the Breakup Playlist : how could Piolo & Sarah go wrong?


[ Am not sure if watching a grand total of one Piolo Pascual movie previously (Starting Over Again with Toni Gonzaga) and watching Sarah Geronimo cry over an audition during The Voice Philippines blind auditions qualifies me to review the first ever Piolo – Sarah G movie, but the latter was the highlight of the day, in fact of the week, so I didn’t hesitate. ]

EXPECTEDLY, the movie starts with the breakup.  Sigawan, sumbatan, sisihan, the three S’s of Philippine drama, and the protagonist couple physically and emotionally break up.  The rest of the movie is a buildup towards the eventual reconciliation and reunion of the protagonist couple which as you know in Pinoy movies is a must, because a happy ending is the only ending possible.

Except that the breakup scene isn’t the real (sequential) start of the movie, as the film traces the long and winding road that leads to the defining moment of The Breakup Playlist, a surefire box office tsunami back home, & shown in Wellington as a project of three fundraisers, good for them.

In fairness, the plotline is realistic and credible : Piolo’s character, lead vocalist of an up-and-coming band, discovers Sarah’s character in a singing workshop for raw singing talents.  They feel each other out, musically, professionally and emotionally, until Piolo convinces Sarah to leave her law school studies and join him in what turns out to be a breakout, career-making teamup for them in the form of Pencil Grip, the band with no limits in terms of fans and success.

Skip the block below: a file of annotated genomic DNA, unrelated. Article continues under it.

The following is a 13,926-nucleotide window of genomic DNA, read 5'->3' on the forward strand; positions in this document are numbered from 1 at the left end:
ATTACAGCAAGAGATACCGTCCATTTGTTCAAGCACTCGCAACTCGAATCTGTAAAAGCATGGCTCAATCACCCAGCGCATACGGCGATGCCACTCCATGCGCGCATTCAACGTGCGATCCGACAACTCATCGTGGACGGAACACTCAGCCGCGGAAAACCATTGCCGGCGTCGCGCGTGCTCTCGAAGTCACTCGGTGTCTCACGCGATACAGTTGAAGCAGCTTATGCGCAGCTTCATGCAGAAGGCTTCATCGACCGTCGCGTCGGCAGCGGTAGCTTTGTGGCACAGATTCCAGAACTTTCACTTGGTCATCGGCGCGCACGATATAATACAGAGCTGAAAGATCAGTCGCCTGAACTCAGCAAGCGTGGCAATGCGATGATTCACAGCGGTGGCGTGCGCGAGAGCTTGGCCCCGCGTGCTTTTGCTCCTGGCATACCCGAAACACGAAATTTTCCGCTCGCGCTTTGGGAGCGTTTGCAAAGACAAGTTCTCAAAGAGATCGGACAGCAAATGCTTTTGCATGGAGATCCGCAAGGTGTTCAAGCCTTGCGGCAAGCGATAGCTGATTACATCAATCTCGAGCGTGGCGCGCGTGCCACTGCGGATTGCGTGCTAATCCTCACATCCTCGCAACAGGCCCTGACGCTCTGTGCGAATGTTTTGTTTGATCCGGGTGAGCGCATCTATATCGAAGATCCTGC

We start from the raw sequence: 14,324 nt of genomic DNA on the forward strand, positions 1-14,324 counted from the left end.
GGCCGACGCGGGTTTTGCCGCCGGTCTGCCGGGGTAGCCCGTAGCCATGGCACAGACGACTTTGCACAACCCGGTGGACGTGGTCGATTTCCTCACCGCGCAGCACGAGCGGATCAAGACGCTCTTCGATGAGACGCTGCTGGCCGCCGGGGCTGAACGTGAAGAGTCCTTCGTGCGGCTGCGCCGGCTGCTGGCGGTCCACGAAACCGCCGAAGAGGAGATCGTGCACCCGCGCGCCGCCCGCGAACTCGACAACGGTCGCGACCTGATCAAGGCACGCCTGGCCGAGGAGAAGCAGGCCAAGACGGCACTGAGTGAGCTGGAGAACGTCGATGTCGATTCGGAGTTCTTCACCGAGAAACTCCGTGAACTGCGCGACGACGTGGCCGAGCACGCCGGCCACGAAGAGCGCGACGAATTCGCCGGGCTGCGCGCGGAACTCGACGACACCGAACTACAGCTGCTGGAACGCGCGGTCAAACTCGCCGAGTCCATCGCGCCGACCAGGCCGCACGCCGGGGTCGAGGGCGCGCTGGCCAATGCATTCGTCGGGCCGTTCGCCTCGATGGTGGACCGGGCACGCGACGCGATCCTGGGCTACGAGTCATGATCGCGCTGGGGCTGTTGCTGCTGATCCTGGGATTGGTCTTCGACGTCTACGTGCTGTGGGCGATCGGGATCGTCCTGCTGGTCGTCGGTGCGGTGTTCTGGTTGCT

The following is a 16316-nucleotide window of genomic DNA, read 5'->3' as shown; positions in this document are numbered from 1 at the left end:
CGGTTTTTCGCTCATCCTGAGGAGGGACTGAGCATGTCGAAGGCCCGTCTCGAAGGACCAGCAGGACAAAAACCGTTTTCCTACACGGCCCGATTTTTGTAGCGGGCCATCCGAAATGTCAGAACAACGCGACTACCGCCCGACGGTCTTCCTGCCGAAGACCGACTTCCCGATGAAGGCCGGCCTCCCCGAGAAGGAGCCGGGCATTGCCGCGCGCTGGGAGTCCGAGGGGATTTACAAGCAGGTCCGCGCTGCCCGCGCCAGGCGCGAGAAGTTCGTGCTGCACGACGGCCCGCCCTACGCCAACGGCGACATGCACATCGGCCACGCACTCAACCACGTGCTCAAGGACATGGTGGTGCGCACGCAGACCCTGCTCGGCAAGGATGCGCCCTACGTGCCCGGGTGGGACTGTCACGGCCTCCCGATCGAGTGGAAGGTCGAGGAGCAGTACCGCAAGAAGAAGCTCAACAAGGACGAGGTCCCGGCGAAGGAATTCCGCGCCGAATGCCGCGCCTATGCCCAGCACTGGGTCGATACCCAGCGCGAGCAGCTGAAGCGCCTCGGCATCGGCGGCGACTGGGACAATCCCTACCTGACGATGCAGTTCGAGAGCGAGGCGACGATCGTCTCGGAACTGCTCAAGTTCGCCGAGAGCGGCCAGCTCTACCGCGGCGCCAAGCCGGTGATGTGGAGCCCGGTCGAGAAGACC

Happy ending, right?  Alas, it’s only 45 minutes into the movie.  The green-eyed monster better known as professional jealousy creeps in.  Naiinggit si Piolo sa creative input ni Sarah, and eventually he cuts short what he fears will be his absorption by Sarah’s brilliance.  Human nature makes you side with Sarah, because Piolo is so mean to her during the pre-breakup scenes.  But the rational side in you says :  Teka muna, tama naman si Piolo, nalulunok na sya sa impending stardom ni Sarah.

But just to make things clearer, Piolo becomes the temporary kontrabida so he can work his way back to Sarah’s heart.  You know the pattern :  Couple falls in love, couple falls out of love, and couple rediscovers the things that made them fall in love in the first place, and (sigh) fall in love again.  Predictable, but it still works.

The whole movie is a metaphor for a smartphone or laptop playlist that has become oh-so-ubiquitous in today’s handheld world.  Each segment represents a song : The Breakup, The Reunion, What Led to the Breakup, etc. etc.

Except that there is really no song, except the Yeng Constantino ballad (Paano Ba Ang Magmahal) that in the story is the composition that brings the two bidas into unprecedented heights and is actually a symbol of their breakup and reconciliation.

So, it’s tried-and-tested formula of perfect love team challenging the world and themselves, tried-and-tested formula of decent acting that although not great  delivers the goods; tried-and-tested formula of soundtrack supporting the tearjerker lovefest (Kitchie Nadal, Eraserheads, and of course, Yeng Constantino hits), and the tried-and-tested formula of two icons of Pinoy movies that on their own have never produced anything less than a mega blockbuster.  How could they, as a symbiotic pair, not combine to produce an even more explosive hit at takilya?

You get the answer, as I did, only by watching the movie.  I’m not embarrassed to say that as a middle-aged Pinoy grandad- to-be, kinilig ako.  Was entertained too, by the way.

PS.  Sorry to add this, but watching Piolo’s acting, you almost forget that at the very least, he is very likely bisexual.  I know I did. 🙂

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